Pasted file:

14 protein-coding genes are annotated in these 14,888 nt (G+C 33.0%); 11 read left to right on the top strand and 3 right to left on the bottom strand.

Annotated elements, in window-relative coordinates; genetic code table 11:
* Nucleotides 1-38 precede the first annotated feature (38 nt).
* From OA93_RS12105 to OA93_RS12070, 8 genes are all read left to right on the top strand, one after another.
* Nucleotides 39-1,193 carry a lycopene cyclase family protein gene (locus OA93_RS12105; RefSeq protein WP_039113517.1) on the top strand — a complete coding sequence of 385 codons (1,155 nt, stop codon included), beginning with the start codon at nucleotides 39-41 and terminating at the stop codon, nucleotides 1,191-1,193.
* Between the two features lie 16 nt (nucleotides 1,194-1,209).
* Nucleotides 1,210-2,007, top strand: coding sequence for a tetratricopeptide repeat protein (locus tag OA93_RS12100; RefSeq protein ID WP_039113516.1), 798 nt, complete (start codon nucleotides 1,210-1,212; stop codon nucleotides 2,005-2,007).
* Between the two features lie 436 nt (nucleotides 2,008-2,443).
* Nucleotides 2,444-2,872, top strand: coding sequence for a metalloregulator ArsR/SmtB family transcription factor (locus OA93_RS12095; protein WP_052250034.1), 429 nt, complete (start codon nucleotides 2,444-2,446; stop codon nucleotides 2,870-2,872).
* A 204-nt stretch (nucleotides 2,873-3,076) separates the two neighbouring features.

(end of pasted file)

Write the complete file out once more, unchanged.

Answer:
14 protein-coding genes are annotated in these 14,888 nt (G+C 33.0%); 11 read left to right on the top strand and 3 right to left on the bottom strand.

Annotated elements, in window-relative coordinates; genetic code table 11:
* Nucleotides 1-38 precede the first annotated feature (38 nt).
* From OA93_RS12105 to OA93_RS12070, 8 genes are all read left to right on the top strand, one after another.
* Nucleotides 39-1,193 carry a lycopene cyclase family protein gene (locus OA93_RS12105; RefSeq protein WP_039113517.1) on the top strand — a complete coding sequence of 385 codons (1,155 nt, stop codon included), beginning with the start codon at nucleotides 39-41 and terminating at the stop codon, nucleotides 1,191-1,193.
* Between the two features lie 16 nt (nucleotides 1,194-1,209).
* Nucleotides 1,210-2,007, top strand: coding sequence for a tetratricopeptide repeat protein (locus tag OA93_RS12100; RefSeq protein ID WP_039113516.1), 798 nt, complete (start codon nucleotides 1,210-1,212; stop codon nucleotides 2,005-2,007).
* Between the two features lie 436 nt (nucleotides 2,008-2,443).
* Nucleotides 2,444-2,872, top strand: coding sequence for a metalloregulator ArsR/SmtB family transcription factor (locus OA93_RS12095; protein WP_052250034.1), 429 nt, complete (start codon nucleotides 2,444-2,446; stop codon nucleotides 2,870-2,872).
* A 204-nt stretch (nucleotides 2,873-3,076) separates the two neighbouring features.